I prefer to look the other way, I tell him. Behind me is a video monitor on which the insides of my bladder are appearing in a sort of BBC 405-line colour. Greys and submarine reds. Dark and light in a fluid dance. The internal world of Fantastic Voyage made real.
What the urologist is looking for are signs of growth return. My unending problem. 70%-80% recurrence normal. It won’t go anywhere so long as we catch it. The malignancy is low with these transitional cell polyps. The consultant told me that in a bright moment in his room just off the side of Ambulatory Care. Me in my gown waiting to go in for what’s become known as the procedure. Flexible cystoscopy. A camera and a light on the end of the flexible tube inserted through the male body’s smallest orifice. Up the urethra and through the prostate to reach the bladder. There’s local anaesthetic to dull the discomfort but the whole idea of the thing still makes me wince.
This time you are clear, says the urologist. Hasn’t come back. There’s no bladder blockage either. How are you getting on with the prednisolone? The wonder drug. The fixer of everything. He asks this as he withdraws the apparatus. I try not to look but still manage to see a device that looks as if it has been borrowed from the set of Alien, a snaking tube, dripping slowly as it uncoils through the air.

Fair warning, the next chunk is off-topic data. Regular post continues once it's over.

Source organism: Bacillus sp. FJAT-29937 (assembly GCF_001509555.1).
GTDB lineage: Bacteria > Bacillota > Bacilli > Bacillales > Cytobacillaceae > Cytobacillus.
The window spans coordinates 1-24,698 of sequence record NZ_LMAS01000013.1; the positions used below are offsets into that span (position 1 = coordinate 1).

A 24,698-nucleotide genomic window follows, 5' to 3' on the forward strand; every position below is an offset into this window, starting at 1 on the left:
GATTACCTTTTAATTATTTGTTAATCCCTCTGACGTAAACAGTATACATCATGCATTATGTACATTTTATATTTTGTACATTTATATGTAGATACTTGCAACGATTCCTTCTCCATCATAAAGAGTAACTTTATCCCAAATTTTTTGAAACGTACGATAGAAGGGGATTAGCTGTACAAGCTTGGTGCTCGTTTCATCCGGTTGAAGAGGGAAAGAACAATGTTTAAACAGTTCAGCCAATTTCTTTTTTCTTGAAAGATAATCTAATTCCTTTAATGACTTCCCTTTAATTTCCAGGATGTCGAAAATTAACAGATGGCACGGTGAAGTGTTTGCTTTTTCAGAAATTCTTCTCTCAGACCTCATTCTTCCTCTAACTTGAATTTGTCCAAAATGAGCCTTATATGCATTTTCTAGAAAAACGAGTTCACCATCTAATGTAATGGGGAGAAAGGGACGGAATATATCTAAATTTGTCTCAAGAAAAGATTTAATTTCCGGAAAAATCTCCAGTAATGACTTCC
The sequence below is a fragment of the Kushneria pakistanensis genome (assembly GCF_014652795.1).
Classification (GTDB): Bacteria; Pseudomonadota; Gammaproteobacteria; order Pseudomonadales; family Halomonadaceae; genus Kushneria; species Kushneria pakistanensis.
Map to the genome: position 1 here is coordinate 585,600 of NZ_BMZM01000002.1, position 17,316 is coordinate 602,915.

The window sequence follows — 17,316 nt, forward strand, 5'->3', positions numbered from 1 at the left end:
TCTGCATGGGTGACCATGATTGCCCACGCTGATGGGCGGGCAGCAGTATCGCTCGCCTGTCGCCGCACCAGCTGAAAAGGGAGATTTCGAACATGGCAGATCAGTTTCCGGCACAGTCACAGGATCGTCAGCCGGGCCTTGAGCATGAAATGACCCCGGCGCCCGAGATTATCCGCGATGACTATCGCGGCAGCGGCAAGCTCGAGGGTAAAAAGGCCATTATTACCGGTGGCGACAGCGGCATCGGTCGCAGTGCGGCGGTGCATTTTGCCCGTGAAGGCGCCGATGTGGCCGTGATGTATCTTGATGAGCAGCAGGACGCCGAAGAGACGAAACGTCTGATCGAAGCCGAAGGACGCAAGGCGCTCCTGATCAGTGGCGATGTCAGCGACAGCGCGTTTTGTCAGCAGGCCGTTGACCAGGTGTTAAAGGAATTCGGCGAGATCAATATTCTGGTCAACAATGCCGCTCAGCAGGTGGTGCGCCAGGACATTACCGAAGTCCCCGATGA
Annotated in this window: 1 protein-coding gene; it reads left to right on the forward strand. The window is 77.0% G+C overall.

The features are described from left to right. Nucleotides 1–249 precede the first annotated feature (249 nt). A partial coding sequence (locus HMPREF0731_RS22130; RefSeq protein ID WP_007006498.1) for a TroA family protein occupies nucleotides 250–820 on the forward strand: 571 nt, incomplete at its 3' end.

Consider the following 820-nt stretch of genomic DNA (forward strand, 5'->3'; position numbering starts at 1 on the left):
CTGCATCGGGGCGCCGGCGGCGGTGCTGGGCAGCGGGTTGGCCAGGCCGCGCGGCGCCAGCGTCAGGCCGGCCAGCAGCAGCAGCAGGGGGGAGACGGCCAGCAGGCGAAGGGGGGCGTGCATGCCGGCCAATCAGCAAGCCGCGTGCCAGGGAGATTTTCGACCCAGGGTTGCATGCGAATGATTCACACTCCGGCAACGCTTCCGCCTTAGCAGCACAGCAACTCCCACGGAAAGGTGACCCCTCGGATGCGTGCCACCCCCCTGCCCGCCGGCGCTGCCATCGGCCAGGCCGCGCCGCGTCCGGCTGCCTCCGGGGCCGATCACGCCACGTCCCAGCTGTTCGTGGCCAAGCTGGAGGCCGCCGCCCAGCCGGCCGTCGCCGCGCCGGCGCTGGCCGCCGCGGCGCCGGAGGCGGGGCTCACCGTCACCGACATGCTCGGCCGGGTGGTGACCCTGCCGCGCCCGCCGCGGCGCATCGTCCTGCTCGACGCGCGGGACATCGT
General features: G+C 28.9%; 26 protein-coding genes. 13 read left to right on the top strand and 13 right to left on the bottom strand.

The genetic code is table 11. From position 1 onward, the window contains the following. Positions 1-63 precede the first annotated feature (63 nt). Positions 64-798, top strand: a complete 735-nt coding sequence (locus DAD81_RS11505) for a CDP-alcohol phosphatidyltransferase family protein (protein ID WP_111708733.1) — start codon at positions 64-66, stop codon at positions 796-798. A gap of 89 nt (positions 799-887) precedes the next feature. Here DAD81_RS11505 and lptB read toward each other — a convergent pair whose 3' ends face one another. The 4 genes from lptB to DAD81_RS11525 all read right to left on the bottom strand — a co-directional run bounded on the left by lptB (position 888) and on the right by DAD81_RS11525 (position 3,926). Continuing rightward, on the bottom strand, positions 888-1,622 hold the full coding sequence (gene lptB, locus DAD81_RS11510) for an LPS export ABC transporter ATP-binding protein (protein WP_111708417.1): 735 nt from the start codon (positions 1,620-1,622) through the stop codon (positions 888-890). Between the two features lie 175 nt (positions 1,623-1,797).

I’ve got my dose down to 7 mgs daily, I tell him. The polymyalgia is staying submerged. No flares, no return. The fractured sleep is improving. The nose bleeds have stopped. The mood swings steadied. The fatness is controlled. The self-confidence has returned.
Good. See you again in six months. Wiped dry, hospital record marked, nurse thanked. I’m sent back to the recovery room. Sat in a chair, there’s a love, given sweet tea, how many sugars? Shake my head still get two. You drink that then try to pass water. Might hurt a bit, it’ll sting, don’t worry, you’ll be alright. You can get changed then, if all’s okay. Pants and gown in the bin by the door.
I manage it, it’s easy. I’ve done this dozens of times. But the whole process still takes all your energy from you. Always does.
Here’s your discharge leaflet and your tablets. Drink loads of water now and take it easy. The ward nurse hands me a letter to pass on to the GP. This explains that Finch has been in and had his flexible cystoscopy at UHW and nothing was found this time. He’s now not exactly full of beans but relieved. He’s been given his discharge leaflet and is now heading down the corridor at a slow pace bound for the concourse where he’ll buy the latest issue of Record Collector and a Belgian Bun both of which he’ll leave in the taxi he takes to get him home.
The letter is my passport to the future. Nothing further to be done this time. That is what it says. It’s in my inside pocket where it glows slightly, nestling, making me warm.